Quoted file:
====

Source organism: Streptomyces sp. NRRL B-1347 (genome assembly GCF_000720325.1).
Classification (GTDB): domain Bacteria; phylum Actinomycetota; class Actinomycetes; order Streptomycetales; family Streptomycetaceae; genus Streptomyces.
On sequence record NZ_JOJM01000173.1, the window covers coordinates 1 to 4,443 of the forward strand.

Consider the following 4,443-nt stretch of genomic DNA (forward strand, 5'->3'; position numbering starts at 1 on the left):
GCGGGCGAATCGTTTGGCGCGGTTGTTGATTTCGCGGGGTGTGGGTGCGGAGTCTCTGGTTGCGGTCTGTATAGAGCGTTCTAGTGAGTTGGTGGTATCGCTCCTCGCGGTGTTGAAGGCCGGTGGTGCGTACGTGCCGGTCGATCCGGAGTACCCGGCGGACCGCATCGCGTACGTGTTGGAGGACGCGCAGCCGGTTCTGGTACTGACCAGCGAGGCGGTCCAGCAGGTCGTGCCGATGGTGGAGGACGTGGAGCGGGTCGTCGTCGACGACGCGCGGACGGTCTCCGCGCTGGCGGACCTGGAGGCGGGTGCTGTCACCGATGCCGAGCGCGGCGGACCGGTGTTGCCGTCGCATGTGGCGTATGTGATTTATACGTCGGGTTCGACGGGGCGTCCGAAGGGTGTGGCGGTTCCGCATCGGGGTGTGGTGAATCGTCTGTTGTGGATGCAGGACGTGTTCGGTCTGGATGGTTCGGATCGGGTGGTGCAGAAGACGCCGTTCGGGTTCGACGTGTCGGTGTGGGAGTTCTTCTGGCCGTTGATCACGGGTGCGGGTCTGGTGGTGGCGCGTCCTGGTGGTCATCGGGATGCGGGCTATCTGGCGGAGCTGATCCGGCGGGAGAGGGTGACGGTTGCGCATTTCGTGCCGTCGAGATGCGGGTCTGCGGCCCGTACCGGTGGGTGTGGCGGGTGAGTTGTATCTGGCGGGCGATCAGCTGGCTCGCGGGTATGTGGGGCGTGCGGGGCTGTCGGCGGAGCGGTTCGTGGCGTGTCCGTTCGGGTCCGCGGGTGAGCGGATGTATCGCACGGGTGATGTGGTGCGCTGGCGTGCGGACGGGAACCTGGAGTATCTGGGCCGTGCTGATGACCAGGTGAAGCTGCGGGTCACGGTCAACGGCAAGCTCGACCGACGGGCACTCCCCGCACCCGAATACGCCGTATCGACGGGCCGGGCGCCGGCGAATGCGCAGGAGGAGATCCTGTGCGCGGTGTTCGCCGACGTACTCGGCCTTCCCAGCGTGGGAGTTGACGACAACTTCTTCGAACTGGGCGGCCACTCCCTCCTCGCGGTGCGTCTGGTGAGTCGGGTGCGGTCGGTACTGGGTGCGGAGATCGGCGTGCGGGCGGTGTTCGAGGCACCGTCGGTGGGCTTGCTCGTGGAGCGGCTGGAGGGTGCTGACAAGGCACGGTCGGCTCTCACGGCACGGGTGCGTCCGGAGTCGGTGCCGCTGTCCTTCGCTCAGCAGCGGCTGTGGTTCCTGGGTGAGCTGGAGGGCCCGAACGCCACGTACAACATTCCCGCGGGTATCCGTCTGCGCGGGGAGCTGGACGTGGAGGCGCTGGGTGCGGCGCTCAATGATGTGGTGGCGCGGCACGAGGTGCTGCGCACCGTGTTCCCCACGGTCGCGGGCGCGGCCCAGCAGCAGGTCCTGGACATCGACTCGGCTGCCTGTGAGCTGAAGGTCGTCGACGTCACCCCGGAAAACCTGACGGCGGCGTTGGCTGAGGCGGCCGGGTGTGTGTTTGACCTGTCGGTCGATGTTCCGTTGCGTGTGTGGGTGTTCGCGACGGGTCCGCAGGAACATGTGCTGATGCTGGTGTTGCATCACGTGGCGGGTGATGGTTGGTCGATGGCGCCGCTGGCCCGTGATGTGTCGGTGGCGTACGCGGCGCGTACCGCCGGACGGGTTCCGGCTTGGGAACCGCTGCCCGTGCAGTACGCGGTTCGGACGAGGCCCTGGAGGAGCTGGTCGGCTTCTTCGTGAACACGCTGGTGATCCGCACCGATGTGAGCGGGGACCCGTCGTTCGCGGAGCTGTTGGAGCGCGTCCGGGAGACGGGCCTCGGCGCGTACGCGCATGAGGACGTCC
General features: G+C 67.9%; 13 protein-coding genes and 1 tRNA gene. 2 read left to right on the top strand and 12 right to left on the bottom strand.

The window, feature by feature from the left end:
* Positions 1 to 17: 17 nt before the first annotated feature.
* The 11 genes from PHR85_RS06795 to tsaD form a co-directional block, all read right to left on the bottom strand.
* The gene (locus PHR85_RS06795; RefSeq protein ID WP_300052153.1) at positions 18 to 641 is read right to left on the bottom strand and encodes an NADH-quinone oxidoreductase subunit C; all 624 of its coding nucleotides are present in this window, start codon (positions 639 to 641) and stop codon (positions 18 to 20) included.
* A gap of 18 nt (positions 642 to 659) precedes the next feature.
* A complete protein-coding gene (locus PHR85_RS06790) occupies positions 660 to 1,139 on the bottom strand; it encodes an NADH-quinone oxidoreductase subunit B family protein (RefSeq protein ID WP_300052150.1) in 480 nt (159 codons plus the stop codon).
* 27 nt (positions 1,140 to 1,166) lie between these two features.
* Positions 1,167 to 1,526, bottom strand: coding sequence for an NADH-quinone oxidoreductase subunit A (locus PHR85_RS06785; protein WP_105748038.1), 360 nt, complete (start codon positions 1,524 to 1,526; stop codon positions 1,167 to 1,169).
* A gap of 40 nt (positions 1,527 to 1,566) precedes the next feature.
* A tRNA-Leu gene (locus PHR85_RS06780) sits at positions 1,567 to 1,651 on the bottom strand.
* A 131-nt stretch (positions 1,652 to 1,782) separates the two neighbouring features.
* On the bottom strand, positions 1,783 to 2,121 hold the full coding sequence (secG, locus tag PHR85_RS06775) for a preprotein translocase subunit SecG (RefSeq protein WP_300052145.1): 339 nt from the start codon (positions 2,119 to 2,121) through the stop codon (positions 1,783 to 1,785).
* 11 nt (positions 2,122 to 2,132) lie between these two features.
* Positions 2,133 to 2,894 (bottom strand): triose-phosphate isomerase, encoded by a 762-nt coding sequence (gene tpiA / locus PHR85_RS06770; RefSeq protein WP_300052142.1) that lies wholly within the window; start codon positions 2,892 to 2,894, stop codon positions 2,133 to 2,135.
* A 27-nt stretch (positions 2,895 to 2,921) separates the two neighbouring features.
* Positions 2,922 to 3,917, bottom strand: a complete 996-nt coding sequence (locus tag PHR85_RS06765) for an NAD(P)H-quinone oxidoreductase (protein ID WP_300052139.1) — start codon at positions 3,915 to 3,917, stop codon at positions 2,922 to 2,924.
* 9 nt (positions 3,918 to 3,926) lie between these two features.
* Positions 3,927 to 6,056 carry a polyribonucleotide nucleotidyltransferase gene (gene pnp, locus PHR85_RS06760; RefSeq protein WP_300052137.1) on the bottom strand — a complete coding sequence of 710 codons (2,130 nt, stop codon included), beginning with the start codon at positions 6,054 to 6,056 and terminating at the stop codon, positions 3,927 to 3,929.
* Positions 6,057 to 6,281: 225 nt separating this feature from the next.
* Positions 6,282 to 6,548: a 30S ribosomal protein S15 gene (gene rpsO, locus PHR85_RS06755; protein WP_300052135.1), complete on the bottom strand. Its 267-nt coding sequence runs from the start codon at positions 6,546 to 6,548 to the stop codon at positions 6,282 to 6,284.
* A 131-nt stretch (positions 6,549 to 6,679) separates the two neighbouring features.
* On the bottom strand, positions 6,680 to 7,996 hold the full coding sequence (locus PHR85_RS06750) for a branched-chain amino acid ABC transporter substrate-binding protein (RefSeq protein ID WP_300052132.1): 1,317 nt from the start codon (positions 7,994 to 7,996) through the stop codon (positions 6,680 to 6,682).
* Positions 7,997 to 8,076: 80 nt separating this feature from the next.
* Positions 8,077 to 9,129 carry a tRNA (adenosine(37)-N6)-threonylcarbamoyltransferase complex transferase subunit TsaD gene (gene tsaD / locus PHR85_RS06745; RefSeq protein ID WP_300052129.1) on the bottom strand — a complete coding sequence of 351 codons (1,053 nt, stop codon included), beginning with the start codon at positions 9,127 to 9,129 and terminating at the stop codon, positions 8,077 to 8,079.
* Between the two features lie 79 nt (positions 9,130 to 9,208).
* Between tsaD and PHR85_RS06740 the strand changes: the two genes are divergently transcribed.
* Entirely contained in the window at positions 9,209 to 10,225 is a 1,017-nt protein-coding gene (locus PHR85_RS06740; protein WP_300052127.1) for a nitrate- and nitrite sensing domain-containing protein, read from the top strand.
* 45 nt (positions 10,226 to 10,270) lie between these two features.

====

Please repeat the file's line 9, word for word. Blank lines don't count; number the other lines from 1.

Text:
* The 11 genes from PHR85_RS06795 to tsaD form a co-directional block, all read right to left on the bottom strand.